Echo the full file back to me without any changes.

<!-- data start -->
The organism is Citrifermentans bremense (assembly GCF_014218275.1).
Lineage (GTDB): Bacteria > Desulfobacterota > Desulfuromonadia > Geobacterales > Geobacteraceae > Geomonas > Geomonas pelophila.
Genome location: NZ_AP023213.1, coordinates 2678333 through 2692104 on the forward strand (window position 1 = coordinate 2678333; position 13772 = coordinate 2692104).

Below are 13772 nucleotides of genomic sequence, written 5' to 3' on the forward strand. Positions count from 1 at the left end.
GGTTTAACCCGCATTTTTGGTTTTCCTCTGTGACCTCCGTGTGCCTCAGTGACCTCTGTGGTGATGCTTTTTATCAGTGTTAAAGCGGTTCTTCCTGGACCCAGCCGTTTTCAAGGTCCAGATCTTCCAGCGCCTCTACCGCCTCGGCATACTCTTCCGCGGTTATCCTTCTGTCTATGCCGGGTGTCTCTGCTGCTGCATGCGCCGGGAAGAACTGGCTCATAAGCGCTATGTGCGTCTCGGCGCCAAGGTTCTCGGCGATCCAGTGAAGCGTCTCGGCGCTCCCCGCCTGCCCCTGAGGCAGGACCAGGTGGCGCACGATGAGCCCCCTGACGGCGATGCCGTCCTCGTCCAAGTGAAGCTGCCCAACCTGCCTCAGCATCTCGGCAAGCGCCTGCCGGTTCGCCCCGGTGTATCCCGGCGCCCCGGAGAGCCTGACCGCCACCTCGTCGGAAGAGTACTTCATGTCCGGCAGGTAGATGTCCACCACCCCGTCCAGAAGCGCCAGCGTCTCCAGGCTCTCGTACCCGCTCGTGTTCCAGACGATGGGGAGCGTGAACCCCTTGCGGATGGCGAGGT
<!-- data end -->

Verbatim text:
The organism is Citrifermentans bremense (assembly GCF_014218275.1).
Lineage (GTDB): Bacteria > Desulfobacterota > Desulfuromonadia > Geobacterales > Geobacteraceae > Geomonas > Geomonas pelophila.
Genome location: NZ_AP023213.1, coordinates 2678333 through 2692104 on the forward strand (window position 1 = coordinate 2678333; position 13772 = coordinate 2692104).

Below are 13772 nucleotides of genomic sequence, written 5' to 3' on the forward strand. Positions count from 1 at the left end.
GGTTTAACCCGCATTTTTGGTTTTCCTCTGTGACCTCCGTGTGCCTCAGTGACCTCTGTGGTGATGCTTTTTATCAGTGTTAAAGCGGTTCTTCCTGGACCCAGCCGTTTTCAAGGTCCAGATCTTCCAGCGCCTCTACCGCCTCGGCATACTCTTCCGCGGTTATCCTTCTGTCTATGCCGGGTGTCTCTGCTGCTGCATGCGCCGGGAAGAACTGGCTCATAAGCGCTATGTGCGTCTCGGCGCCAAGGTTCTCGGCGATCCAGTGAAGCGTCTCGGCGCTCCCCGCCTGCCCCTGAGGCAGGACCAGGTGGCGCACGATGAGCCCCCTGACGGCGATGCCGTCCTCGTCCAAGTGAAGCTGCCCAACCTGCCTCAGCATCTCGGCAAGCGCCTGCCGGTTCGCCCCGGTGTATCCCGGCGCCCCGGAGAGCCTGACCGCCACCTCGTCGGAAGAGTACTTCATGTCCGGCAGGTAGATGTCCACCACCCCGTCCAGAAGCGCCAGCGTCTCCAGGCTCTCGTACCCGCTCGTGTTCCAGACGATGGGGAGCGTGAACCCCTTGCGGATGGCGAGGT